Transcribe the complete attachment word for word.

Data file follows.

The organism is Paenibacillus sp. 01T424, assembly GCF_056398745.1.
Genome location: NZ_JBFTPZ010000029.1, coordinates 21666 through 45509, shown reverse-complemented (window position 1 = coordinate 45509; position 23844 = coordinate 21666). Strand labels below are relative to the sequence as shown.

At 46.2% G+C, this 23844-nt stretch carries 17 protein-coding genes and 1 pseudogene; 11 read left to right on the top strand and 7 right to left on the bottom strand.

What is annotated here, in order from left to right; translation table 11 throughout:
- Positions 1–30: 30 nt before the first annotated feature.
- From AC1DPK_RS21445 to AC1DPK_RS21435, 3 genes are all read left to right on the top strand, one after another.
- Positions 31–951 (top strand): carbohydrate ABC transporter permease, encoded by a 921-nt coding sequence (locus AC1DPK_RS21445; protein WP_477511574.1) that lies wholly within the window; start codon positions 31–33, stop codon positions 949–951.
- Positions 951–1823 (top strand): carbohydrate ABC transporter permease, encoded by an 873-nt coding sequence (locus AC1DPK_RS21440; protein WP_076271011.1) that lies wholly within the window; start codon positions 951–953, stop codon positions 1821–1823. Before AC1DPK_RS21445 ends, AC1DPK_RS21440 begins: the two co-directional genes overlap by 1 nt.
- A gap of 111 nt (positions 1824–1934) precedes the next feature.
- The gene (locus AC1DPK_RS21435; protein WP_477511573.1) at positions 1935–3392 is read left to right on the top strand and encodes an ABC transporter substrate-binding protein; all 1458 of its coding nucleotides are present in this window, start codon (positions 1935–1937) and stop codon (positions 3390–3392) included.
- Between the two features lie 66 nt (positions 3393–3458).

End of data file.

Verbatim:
The organism is Paenibacillus sp. 01T424, assembly GCF_056398745.1.
Genome location: NZ_JBFTPZ010000029.1, coordinates 21666 through 45509, shown reverse-complemented (window position 1 = coordinate 45509; position 23844 = coordinate 21666). Strand labels below are relative to the sequence as shown.

At 46.2% G+C, this 23844-nt stretch carries 17 protein-coding genes and 1 pseudogene; 11 read left to right on the top strand and 7 right to left on the bottom strand.

What is annotated here, in order from left to right; translation table 11 throughout:
- Positions 1–30: 30 nt before the first annotated feature.
- From AC1DPK_RS21445 to AC1DPK_RS21435, 3 genes are all read left to right on the top strand, one after another.
- Positions 31–951 (top strand): carbohydrate ABC transporter permease, encoded by a 921-nt coding sequence (locus AC1DPK_RS21445; protein WP_477511574.1) that lies wholly within the window; start codon positions 31–33, stop codon positions 949–951.
- Positions 951–1823 (top strand): carbohydrate ABC transporter permease, encoded by an 873-nt coding sequence (locus AC1DPK_RS21440; protein WP_076271011.1) that lies wholly within the window; start codon positions 951–953, stop codon positions 1821–1823. Before AC1DPK_RS21445 ends, AC1DPK_RS21440 begins: the two co-directional genes overlap by 1 nt.
- A gap of 111 nt (positions 1824–1934) precedes the next feature.
- The gene (locus AC1DPK_RS21435; protein WP_477511573.1) at positions 1935–3392 is read left to right on the top strand and encodes an ABC transporter substrate-binding protein; all 1458 of its coding nucleotides are present in this window, start codon (positions 1935–1937) and stop codon (positions 3390–3392) included.
- Between the two features lie 66 nt (positions 3393–3458).